He was elected as a Democrat to the 33rd, and served from March 4, 1853, to March 3, 1855. In his first term in Congress, Fenton strongly opposed the Kansas-Nebraska Act of 1854 and unsuccessfully tried to persuade President Franklin Pierce and U.S. Secretary of State William L. Marcy to oppose the bill. He was defeated for reelection that year. He was again elected, now as a Republican, to the 35th, 36th, 37th and 38th United States Congresses, and served from 1857 to 1865.
He was Governor of New York from 1865 to 1868. In 1868 he was among the candidates to be Vice President but the nomination went eventually to Schuyler Colfax. Afterwards he was elected to the U.S. Senate and served from 1869 to 1875. In 1872 he was among the Republicans opposed to President Ulysses S. Grant who joined the short-lived Liberal Republican Party.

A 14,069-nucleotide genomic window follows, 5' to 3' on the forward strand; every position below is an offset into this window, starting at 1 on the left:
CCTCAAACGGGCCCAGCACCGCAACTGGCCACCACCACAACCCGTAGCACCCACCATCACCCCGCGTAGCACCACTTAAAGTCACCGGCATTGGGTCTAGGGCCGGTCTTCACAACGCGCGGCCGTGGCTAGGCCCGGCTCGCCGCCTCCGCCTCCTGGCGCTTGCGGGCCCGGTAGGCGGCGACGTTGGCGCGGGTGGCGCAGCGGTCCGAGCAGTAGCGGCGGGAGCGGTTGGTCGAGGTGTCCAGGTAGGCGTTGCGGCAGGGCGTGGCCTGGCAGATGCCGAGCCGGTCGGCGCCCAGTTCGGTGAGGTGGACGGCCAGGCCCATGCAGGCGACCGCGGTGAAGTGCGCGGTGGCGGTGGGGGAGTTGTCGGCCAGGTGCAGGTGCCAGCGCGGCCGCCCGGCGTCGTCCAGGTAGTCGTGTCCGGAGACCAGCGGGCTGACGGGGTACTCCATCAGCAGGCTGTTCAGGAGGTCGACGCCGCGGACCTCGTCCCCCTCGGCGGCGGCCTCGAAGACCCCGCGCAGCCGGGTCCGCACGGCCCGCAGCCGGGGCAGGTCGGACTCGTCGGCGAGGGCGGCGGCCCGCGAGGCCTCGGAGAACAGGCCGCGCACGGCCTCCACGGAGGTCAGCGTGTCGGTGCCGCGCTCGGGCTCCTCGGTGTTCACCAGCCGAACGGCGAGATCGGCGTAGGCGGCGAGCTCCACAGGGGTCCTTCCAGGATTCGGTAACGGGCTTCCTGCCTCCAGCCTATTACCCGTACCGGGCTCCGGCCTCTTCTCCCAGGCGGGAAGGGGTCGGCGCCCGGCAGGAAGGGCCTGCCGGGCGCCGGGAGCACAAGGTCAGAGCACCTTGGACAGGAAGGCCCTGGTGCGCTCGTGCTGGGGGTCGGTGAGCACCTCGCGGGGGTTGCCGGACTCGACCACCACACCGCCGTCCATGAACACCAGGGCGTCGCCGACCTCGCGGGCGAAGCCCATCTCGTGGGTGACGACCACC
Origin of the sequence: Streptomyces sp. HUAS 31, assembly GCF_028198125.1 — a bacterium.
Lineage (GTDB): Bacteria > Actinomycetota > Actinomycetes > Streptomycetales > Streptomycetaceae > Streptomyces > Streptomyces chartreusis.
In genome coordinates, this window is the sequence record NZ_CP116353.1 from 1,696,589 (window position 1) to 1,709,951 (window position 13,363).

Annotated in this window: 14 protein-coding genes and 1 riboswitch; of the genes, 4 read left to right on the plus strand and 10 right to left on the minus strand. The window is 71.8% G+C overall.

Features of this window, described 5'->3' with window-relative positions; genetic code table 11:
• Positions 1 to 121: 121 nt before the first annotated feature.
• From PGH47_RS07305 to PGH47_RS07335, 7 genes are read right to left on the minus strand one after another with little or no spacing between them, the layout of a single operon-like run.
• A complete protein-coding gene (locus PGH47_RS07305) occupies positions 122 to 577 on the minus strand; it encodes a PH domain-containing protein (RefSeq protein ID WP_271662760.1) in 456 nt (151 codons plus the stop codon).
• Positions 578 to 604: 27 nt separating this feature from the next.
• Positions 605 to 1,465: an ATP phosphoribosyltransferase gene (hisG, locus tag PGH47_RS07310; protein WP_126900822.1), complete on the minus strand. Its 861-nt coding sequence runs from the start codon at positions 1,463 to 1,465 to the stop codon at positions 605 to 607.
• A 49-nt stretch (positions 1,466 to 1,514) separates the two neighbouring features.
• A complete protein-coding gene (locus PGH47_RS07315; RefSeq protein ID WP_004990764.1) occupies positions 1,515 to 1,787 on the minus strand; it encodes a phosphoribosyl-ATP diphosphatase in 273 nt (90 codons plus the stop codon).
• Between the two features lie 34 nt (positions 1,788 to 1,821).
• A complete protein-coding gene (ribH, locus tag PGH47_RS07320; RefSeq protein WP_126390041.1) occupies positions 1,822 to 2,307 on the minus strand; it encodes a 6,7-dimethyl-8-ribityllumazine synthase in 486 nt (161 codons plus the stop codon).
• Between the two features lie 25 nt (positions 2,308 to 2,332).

In 1878, he represented the United States at the international monetary conference in Paris.
Fenton was known as "The Soldiers' Friend" for his efforts to help returning Civil War veterans. Fenton worked to remove tuition charges for public education, helped to establish six schools for training teachers, and signed the charter for Cornell University.
After his death, a building at The State University of New York at Fredonia, Fenton Hall, was named in his honor because he had attended the previous incarnation of the school, the Fredonia Academy.
His former home in Jamestown is the site of the Fenton Historical Society.